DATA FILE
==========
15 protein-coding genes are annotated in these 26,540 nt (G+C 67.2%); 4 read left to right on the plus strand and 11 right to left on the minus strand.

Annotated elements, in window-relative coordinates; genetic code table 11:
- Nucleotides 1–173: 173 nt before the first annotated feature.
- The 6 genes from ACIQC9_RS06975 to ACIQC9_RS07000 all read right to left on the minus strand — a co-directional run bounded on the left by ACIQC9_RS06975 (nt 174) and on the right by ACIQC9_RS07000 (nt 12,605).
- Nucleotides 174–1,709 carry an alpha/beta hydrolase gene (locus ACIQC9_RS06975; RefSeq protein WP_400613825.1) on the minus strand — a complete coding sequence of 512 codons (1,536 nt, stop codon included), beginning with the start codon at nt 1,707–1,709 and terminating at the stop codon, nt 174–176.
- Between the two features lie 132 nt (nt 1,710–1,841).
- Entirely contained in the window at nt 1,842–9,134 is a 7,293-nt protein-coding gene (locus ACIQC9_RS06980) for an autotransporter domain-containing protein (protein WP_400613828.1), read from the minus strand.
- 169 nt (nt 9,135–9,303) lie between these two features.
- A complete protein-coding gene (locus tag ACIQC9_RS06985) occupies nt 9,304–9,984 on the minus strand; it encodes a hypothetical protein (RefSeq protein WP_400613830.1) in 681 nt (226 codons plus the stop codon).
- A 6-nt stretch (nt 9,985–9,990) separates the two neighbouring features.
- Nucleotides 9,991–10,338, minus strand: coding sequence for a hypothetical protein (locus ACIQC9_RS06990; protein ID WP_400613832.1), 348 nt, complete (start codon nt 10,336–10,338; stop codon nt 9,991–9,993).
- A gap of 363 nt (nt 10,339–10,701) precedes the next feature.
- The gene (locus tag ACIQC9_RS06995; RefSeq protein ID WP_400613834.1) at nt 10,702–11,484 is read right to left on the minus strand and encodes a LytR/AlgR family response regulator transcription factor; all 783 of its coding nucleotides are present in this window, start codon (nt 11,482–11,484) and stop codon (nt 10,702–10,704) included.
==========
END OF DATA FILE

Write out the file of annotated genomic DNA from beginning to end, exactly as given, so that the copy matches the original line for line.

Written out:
15 protein-coding genes are annotated in these 26,540 nt (G+C 67.2%); 4 read left to right on the plus strand and 11 right to left on the minus strand.

Annotated elements, in window-relative coordinates; genetic code table 11:
- Nucleotides 1–173: 173 nt before the first annotated feature.
- The 6 genes from ACIQC9_RS06975 to ACIQC9_RS07000 all read right to left on the minus strand — a co-directional run bounded on the left by ACIQC9_RS06975 (nt 174) and on the right by ACIQC9_RS07000 (nt 12,605).
- Nucleotides 174–1,709 carry an alpha/beta hydrolase gene (locus ACIQC9_RS06975; RefSeq protein WP_400613825.1) on the minus strand — a complete coding sequence of 512 codons (1,536 nt, stop codon included), beginning with the start codon at nt 1,707–1,709 and terminating at the stop codon, nt 174–176.
- Between the two features lie 132 nt (nt 1,710–1,841).
- Entirely contained in the window at nt 1,842–9,134 is a 7,293-nt protein-coding gene (locus ACIQC9_RS06980) for an autotransporter domain-containing protein (protein WP_400613828.1), read from the minus strand.
- 169 nt (nt 9,135–9,303) lie between these two features.
- A complete protein-coding gene (locus tag ACIQC9_RS06985) occupies nt 9,304–9,984 on the minus strand; it encodes a hypothetical protein (RefSeq protein WP_400613830.1) in 681 nt (226 codons plus the stop codon).
- A 6-nt stretch (nt 9,985–9,990) separates the two neighbouring features.
- Nucleotides 9,991–10,338, minus strand: coding sequence for a hypothetical protein (locus ACIQC9_RS06990; protein ID WP_400613832.1), 348 nt, complete (start codon nt 10,336–10,338; stop codon nt 9,991–9,993).
- A gap of 363 nt (nt 10,339–10,701) precedes the next feature.
- The gene (locus tag ACIQC9_RS06995; RefSeq protein ID WP_400613834.1) at nt 10,702–11,484 is read right to left on the minus strand and encodes a LytR/AlgR family response regulator transcription factor; all 783 of its coding nucleotides are present in this window, start codon (nt 11,482–11,484) and stop codon (nt 10,702–10,704) included.